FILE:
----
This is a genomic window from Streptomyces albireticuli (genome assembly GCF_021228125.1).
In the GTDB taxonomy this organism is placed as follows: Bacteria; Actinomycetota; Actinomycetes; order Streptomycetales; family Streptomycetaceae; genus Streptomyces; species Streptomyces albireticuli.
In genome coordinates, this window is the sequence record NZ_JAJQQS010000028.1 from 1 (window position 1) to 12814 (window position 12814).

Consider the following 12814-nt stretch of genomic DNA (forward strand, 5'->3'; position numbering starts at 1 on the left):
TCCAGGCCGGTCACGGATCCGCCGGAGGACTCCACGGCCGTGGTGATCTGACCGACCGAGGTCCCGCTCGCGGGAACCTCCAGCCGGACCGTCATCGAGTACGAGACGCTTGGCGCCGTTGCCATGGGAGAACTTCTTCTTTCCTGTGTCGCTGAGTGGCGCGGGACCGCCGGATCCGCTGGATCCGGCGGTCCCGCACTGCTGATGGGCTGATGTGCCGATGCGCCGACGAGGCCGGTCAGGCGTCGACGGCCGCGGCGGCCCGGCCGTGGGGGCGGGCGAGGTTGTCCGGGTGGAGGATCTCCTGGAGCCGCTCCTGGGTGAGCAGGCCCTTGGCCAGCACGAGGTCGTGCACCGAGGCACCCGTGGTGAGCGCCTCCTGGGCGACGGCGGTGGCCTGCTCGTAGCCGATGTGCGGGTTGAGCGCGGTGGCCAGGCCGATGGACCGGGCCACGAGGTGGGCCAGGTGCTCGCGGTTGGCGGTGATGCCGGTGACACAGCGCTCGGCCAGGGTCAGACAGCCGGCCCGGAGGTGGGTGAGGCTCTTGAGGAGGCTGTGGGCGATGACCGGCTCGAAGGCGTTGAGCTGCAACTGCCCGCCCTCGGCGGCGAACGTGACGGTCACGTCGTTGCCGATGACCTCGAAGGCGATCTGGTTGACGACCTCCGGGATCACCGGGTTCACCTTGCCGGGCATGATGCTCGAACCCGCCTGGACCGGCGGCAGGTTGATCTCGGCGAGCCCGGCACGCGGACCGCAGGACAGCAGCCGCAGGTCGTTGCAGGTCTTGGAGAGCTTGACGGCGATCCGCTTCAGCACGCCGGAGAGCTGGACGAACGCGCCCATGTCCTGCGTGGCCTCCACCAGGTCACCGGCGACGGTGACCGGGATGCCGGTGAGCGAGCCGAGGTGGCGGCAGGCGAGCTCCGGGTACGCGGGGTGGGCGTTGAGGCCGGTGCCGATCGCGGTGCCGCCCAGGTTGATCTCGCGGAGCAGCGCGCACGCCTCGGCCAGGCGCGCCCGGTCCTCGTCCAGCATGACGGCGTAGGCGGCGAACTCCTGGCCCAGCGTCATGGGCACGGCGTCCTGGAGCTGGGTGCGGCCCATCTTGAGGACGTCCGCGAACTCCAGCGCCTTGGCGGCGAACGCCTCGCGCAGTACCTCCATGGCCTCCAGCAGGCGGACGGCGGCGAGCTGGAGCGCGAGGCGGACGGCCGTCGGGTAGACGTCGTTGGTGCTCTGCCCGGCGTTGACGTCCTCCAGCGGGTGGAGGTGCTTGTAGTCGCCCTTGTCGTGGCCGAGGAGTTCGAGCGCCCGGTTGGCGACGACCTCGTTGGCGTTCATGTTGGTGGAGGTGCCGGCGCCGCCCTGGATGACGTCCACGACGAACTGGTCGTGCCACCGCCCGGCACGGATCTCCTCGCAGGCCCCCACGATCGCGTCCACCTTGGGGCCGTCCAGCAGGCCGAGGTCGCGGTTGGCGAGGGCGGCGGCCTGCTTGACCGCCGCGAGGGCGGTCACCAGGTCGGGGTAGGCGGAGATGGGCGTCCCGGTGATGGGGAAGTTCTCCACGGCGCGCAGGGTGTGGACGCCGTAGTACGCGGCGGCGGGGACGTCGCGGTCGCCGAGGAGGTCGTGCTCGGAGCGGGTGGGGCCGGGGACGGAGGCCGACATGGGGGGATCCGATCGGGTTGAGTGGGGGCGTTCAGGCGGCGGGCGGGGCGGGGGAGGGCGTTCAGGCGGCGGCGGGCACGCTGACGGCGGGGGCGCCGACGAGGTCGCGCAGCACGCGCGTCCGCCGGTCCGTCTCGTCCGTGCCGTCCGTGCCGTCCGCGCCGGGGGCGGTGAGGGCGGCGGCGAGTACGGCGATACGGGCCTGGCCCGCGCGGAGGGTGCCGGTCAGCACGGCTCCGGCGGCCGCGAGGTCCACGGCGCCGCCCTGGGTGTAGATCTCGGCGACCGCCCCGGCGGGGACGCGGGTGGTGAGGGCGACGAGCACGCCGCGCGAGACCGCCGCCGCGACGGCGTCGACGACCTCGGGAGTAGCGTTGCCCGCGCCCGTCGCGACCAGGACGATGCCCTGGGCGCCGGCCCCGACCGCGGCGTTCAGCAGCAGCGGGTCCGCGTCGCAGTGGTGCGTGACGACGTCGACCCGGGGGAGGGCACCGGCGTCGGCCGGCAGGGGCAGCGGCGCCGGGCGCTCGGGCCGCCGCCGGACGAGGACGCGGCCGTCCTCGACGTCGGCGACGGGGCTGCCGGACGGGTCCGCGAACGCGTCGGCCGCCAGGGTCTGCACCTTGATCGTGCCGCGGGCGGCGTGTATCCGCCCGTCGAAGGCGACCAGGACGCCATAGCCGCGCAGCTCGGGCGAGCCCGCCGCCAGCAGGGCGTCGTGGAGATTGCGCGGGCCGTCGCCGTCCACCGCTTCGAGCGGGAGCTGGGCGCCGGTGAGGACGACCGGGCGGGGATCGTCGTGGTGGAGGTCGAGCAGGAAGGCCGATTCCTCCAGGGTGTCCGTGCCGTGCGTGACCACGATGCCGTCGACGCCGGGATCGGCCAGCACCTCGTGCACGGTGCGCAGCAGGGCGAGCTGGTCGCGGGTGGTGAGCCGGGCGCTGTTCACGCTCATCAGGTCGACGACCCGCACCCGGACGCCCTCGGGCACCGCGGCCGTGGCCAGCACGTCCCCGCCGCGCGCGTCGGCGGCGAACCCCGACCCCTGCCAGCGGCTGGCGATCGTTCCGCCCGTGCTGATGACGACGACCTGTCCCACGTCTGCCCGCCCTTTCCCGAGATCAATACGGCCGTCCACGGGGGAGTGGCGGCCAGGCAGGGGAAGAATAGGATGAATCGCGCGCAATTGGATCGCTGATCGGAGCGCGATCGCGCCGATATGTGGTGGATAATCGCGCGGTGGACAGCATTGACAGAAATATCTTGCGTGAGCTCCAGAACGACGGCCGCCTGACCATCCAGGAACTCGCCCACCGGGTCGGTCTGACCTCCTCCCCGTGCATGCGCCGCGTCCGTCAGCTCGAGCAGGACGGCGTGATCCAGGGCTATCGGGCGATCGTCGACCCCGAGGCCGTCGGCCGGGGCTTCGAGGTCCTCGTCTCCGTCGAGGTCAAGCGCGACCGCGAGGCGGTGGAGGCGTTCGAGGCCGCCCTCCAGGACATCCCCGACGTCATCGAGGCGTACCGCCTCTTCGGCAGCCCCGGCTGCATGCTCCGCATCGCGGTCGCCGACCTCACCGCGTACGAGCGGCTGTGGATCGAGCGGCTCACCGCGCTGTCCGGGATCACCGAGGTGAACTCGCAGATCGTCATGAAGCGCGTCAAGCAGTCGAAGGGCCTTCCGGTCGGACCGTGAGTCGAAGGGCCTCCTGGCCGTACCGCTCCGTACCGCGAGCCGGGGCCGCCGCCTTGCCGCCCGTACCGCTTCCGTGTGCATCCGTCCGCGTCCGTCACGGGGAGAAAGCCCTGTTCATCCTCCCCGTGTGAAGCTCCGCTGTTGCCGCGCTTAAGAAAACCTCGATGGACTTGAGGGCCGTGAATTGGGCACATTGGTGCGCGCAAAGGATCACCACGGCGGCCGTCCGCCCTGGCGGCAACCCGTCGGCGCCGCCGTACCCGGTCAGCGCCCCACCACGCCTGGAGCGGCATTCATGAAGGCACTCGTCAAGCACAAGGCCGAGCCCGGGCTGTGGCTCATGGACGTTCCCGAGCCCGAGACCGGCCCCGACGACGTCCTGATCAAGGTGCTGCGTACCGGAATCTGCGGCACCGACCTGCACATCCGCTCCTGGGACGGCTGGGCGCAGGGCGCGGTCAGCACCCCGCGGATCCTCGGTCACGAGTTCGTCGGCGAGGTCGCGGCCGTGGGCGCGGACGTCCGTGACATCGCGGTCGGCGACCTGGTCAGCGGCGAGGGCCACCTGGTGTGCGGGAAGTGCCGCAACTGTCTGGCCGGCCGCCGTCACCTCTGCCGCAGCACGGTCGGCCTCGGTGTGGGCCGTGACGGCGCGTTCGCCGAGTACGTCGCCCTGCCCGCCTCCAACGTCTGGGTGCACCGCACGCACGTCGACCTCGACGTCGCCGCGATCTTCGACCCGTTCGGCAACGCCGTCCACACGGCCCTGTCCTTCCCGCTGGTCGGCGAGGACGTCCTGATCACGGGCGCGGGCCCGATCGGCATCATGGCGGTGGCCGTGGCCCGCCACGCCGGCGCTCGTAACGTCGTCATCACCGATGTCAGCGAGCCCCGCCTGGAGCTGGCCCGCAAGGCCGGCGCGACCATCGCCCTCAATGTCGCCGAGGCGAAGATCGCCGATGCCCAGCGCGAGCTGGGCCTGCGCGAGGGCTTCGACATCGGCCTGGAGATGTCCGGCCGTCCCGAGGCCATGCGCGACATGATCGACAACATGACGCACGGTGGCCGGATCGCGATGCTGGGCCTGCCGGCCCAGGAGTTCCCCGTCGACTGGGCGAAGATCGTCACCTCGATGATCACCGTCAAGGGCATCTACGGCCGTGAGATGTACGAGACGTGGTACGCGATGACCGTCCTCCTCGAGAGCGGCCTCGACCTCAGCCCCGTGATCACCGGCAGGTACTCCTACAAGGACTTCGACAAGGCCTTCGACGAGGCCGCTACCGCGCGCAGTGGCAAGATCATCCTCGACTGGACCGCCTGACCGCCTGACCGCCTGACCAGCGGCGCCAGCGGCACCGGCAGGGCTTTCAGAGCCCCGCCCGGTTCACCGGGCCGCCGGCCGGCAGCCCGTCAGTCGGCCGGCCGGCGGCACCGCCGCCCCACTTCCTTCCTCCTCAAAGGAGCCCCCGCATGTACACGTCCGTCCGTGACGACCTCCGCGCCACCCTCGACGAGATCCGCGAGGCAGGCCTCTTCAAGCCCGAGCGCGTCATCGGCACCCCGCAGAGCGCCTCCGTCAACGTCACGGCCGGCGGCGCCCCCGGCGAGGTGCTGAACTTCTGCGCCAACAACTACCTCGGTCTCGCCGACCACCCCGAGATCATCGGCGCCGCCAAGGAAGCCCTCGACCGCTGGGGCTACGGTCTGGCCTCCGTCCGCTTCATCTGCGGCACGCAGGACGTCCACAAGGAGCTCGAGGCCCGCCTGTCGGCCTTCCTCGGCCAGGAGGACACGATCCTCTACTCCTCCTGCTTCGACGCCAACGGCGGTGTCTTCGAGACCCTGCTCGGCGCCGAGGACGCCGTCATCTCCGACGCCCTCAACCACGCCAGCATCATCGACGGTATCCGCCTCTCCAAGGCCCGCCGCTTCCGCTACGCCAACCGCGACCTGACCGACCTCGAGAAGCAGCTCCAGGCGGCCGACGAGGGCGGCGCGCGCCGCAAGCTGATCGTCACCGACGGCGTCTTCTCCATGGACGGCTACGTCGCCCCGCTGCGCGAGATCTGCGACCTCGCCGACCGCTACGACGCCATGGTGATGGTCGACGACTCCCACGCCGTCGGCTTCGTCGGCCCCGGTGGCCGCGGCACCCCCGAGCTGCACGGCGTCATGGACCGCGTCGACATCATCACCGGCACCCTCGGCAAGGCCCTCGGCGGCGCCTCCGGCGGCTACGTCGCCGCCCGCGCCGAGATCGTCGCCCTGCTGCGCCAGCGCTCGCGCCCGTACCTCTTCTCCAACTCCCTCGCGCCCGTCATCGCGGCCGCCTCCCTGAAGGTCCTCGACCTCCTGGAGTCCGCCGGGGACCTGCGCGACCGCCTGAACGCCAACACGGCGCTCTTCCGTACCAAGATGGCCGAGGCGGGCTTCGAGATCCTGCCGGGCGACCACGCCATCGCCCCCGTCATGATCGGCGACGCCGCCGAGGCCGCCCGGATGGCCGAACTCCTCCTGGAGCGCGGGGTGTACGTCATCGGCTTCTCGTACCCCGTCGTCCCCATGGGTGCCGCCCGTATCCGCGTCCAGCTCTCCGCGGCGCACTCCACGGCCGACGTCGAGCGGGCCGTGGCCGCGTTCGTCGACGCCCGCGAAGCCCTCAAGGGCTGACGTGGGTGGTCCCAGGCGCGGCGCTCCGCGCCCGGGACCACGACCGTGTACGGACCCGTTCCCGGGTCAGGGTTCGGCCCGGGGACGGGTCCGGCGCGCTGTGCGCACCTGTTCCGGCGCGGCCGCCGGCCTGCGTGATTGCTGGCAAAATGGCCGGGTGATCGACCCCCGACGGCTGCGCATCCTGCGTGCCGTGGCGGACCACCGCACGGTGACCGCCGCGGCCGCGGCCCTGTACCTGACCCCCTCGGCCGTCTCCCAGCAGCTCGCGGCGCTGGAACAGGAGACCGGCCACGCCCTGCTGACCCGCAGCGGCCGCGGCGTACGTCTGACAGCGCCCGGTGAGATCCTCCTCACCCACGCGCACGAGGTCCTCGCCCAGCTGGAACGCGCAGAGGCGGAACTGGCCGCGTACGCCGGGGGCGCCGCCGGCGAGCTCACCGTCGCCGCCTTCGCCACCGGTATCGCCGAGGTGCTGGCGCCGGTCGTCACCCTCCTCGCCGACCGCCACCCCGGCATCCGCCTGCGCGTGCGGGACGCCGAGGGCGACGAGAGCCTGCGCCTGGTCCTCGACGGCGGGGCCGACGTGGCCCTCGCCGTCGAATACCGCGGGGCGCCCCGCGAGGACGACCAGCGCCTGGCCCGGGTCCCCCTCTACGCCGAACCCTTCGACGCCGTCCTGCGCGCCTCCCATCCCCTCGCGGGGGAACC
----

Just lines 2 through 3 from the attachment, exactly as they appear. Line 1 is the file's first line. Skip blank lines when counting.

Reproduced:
In the GTDB taxonomy this organism is placed as follows: Bacteria; Actinomycetota; Actinomycetes; order Streptomycetales; family Streptomycetaceae; genus Streptomyces; species Streptomyces albireticuli.
In genome coordinates, this window is the sequence record NZ_JAJQQS010000028.1 from 1 (window position 1) to 12814 (window position 12814).